So, moving forward, I want to continue our gatherings. I plan to stick with the Friday time for right now. Here are my questions:

  • Every week seems too frequent, but once a month might not be enough. Every other week?
  • Do I try to sneak in a little something in particular, or just let the sharing take its course?
  • Maybe on alternate Fridays have a learning session that comes out of ideas that were shared the week before? Too much?

I’d love some thoughts.


So, I’ve been thinking about Google Classroom. Since we already use Moodle and I had set up folders in Google drive for my students, I have to admit I was skeptical as to just how useful it would be.

Oh, it is useful.

My Google Classroom homepage

My Google Classroom homepage

As a school, we use Moodle, and Classroom is not a replacement for all things Moodle. Yet. There’s a lot I use Moodle to do, and I don’t use it to its full potential, but it’s just not attractive in any way. Classroom lists assignments in a stream. Each assignment can have documents associated with it. These documents can be viewable to students, editable by students, or, and this is the big one, copied and distributed to students. Or, students can create and upload their own documents. So classroom manages document collection and distribution. When it creates a copy of a document for students, it names it with a standard naming convention. I know Doctopus made this possible too, but with Classroom there is no extra script and the students see the assignments listed and organized in the stream, like Edmodo. I see the documents organized by assignment. In addition, it also lets me manage editing rights on the various assignments very easily. There are plenty of videos out there explaining how to set up and use Classroom. I won’t reinvent that wheel.

I found it interesting that several folks in #1to1techat on 11/19/14 were dismissive of Classroom. The complaint being that it is not a tool that fundamentally changes education for students. Fair enough. It is a very structured, teacher driven tool.  And, it’s very useful for organizing document distribution and collection. For teachers in the classroom, in many classrooms, with many students, a tool that is well designed, easy to use, and does something useful is a win. It is not high up on the SAMR model for sure. What it is doing is helping teachers manage practical tasks. It’s a facilitator.

As a teach coach, I’m supposed to be a facilitator too. I want to help both kinds of people in the classroom: students and teachers. Very few teachers’ class size is getting smaller, hence facilitating organization can go a long way. Very few kids are coming to class more organized than they used to, they’ve got so much going on, another chance to facilitate organization.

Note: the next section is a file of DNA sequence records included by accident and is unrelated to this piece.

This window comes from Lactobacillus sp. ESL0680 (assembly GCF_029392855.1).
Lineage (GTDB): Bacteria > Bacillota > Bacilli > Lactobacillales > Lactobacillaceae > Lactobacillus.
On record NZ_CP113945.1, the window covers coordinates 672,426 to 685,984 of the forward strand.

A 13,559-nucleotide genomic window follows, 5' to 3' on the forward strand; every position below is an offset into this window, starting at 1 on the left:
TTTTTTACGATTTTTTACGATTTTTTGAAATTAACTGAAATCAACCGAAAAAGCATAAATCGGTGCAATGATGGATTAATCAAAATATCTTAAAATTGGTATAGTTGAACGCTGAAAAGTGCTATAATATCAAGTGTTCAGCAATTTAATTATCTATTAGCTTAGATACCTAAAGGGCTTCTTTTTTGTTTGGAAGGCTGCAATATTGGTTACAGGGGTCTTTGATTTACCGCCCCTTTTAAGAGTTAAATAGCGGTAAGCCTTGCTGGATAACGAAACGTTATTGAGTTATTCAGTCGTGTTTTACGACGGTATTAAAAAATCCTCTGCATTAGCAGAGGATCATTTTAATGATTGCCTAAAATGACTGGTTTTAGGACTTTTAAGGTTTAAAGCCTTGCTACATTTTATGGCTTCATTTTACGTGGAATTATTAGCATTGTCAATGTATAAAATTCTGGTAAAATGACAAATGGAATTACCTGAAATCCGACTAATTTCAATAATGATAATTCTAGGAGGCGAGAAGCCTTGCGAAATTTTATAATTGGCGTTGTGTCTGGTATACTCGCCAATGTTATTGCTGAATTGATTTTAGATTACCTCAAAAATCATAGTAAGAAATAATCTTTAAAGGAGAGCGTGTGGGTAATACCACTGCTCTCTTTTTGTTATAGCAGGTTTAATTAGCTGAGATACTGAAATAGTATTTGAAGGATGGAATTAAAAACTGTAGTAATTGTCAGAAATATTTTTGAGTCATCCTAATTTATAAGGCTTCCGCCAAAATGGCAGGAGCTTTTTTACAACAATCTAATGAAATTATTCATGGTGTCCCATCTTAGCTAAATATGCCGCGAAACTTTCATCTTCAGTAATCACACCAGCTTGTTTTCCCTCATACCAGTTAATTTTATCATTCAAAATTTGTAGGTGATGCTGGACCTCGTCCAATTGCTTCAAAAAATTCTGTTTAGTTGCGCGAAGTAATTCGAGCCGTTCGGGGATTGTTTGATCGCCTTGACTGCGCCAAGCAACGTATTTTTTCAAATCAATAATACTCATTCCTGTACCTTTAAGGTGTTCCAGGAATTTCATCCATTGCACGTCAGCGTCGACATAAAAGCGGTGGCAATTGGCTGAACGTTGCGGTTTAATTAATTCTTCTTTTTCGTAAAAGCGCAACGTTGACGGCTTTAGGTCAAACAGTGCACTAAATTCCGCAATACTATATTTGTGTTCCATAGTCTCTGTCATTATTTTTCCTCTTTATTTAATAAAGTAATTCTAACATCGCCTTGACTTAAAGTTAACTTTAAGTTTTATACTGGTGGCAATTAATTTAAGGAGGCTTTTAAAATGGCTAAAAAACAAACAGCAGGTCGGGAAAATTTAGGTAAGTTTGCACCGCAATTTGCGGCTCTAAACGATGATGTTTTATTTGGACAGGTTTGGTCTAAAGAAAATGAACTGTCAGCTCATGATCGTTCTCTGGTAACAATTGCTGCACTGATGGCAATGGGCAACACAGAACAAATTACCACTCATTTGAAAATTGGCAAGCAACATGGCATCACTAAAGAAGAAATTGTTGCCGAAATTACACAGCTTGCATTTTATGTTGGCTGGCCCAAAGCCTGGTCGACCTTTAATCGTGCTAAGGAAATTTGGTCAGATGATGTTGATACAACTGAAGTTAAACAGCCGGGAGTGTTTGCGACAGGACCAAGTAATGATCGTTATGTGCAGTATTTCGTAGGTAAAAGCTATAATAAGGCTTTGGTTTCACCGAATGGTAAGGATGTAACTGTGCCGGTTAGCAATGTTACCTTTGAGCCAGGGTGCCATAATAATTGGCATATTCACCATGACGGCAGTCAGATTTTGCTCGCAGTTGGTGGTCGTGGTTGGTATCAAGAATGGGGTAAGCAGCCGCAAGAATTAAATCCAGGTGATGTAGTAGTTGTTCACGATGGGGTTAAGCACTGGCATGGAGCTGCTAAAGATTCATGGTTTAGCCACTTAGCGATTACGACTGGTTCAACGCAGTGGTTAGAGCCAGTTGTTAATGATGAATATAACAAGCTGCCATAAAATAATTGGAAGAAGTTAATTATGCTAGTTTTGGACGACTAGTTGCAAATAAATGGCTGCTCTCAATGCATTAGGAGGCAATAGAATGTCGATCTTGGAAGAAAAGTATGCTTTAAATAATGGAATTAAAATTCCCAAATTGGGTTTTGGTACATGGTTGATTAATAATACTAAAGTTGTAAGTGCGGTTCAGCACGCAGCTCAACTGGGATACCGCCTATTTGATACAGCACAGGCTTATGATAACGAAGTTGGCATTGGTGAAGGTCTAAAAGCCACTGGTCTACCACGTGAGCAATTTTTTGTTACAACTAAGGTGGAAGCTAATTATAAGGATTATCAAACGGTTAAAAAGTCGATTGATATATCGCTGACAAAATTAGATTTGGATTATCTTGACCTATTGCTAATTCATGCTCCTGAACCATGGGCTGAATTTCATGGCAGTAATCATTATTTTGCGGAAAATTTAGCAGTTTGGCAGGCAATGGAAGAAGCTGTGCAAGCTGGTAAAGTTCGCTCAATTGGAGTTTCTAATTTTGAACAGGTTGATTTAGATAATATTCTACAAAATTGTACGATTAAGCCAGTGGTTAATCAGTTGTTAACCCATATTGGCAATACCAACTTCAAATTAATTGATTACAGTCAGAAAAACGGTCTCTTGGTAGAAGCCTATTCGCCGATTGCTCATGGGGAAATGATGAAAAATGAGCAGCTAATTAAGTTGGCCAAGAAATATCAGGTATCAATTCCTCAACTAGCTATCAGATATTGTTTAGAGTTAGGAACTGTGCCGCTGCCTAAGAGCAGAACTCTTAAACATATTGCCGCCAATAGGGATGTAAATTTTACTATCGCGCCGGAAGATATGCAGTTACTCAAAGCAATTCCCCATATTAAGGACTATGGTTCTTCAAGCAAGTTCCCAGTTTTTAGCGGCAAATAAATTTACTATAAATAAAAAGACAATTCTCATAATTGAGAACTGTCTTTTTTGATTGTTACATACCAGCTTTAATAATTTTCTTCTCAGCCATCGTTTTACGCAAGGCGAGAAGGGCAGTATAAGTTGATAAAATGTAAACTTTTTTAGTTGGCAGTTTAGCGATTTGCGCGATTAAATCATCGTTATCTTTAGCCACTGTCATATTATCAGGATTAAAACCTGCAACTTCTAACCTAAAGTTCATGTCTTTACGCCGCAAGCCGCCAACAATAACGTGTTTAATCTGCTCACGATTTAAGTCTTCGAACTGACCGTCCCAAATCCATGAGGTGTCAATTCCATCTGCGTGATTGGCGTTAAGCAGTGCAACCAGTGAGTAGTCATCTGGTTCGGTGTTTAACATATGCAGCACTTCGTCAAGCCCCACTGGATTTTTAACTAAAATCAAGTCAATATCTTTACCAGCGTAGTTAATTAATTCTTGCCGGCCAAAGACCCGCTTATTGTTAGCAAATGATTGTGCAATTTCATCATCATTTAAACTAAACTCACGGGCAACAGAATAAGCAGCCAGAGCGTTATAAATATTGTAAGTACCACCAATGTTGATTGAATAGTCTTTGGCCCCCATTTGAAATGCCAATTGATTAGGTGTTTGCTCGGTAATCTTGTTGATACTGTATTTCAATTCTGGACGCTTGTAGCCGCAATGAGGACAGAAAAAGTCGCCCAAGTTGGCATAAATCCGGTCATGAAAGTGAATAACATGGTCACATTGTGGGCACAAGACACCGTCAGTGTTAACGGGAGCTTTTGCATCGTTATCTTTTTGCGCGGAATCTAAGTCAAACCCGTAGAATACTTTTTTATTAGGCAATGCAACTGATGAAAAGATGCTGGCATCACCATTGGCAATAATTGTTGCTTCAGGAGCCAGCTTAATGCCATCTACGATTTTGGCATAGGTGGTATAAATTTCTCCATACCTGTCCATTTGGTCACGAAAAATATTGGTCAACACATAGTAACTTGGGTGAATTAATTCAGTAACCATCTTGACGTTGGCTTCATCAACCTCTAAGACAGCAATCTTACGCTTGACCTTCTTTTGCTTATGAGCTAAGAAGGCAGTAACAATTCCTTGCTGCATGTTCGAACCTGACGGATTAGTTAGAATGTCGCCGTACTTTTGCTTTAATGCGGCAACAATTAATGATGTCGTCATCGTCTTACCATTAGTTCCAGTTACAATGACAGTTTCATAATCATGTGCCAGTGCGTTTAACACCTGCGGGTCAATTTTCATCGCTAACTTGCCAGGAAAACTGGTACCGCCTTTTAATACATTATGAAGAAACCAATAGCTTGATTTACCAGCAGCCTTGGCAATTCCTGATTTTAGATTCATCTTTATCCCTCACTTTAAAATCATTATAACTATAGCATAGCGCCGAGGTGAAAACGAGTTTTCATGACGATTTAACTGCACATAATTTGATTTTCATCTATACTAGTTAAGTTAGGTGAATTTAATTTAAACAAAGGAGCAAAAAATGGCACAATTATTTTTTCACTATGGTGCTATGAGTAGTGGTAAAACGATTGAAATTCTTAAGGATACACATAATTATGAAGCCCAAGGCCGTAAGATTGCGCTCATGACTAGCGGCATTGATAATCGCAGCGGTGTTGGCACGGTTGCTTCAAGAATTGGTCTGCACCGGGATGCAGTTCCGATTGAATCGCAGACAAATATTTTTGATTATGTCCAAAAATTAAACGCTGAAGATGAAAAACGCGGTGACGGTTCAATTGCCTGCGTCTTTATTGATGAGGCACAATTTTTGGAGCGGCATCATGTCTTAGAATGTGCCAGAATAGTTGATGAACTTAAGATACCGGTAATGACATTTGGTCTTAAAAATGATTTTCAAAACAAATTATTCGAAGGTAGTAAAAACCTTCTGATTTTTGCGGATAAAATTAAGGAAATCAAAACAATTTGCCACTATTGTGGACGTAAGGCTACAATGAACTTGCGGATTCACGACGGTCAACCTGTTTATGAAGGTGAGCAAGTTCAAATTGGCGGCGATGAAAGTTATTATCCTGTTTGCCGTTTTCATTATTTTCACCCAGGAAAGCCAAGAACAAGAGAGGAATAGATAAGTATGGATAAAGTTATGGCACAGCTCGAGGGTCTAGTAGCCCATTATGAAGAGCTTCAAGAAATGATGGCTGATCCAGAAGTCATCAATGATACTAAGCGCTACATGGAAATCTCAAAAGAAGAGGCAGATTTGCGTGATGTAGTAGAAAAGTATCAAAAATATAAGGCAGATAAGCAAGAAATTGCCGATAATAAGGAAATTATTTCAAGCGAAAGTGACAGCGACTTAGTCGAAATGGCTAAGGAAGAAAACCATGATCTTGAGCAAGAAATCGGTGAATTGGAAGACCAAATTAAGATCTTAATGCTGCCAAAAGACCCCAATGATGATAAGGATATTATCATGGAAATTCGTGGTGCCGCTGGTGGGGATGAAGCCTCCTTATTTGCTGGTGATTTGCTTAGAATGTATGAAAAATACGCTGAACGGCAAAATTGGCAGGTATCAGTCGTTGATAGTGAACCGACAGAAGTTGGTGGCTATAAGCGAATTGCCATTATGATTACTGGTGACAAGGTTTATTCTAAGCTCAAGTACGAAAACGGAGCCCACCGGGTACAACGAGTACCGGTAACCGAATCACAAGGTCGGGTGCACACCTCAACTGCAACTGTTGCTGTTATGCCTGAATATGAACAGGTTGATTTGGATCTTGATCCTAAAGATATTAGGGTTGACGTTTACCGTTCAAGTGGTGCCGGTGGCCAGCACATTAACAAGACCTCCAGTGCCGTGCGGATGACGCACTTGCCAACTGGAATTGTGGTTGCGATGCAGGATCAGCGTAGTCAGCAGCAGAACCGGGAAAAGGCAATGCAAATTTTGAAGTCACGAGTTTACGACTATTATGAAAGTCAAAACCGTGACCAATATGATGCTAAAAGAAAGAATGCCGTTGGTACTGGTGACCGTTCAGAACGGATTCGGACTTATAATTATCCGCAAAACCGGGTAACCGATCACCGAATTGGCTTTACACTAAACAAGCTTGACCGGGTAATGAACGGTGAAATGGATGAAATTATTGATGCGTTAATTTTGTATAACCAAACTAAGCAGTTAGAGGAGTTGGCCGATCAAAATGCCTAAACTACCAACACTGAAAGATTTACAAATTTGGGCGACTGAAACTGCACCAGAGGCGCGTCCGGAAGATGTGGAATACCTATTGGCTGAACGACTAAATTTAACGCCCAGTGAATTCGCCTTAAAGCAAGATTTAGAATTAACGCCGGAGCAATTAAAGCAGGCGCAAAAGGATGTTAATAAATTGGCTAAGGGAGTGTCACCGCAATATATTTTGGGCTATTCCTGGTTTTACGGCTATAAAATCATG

Sharing something that is useful and easy to learn means I will be able to share it widely. I also can feel confident that teachers will have some early success. Quick success with a tech tool that proved useful for the teacher means that next time I can come in with something that is much more disruptive to status quo education for students. One of my main tasks as a tech coach is to support teachers in their personal path towards more substantial and authentic tech integration. So my first step is to get a teacher thinking positively about the potential of integrating technology. No one is moving up the SAMR model if he or she technology integration is going to destroy education. Unless a teacher has a growth mindset, I can suggest or offer to help all I want. It’s just me beating my head against the wall. Besides the ugly bruises, it gets demoralizing.

Clasrroom gets even better. My friend @TeacherDebra shared this video by @MsMagiera with me. The video demonstrates how to integrate Classroom with Doctopus and Goobric for a truly amazing workflow situation. Again, I will not reinvent the wheel. Just watch the video. It’s worth the 10 minutes and then some.

Did you watch? Seriously, if you didn’t, watch it. And, the spreadsheet with the links to all the documents gets even better. The program adds another sheet with all the names listed and the scores by rubric category and comments. Any tool that is going to organize student work, student data, and not make me sweat about it, that’s a tool I’m going to use again and again. I have shared this video with a number of teachers and the response has been universally positive. Just yesterday I showed the very tech savvy @inveterategeek this combo and in moments, she knew with how she could use it in her very student driven, differentiated, standards based grading physics class.

Now, I’m thinking what else should Classroom do for me? Here’s my idea. I am already thinking about snow days. I love them. And, we had so many last year that it was a problem. What I want is for classroom and Google Hangouts on Air to snuggle up together. They’re family already. I would like to be able to set up a hangout in classroom which would automatically invite all the students as participants not just viewers. Then, once the hangout is over, the link to the recording would be in the stream in classroom for anyone to view. Seriously how hard would that be? If a googler would get on that, I’d be appreciative.

Good idea, yes?

Anyone else using Classroom and have ideas for what it should do next or want to debate Classroom as a useful tool?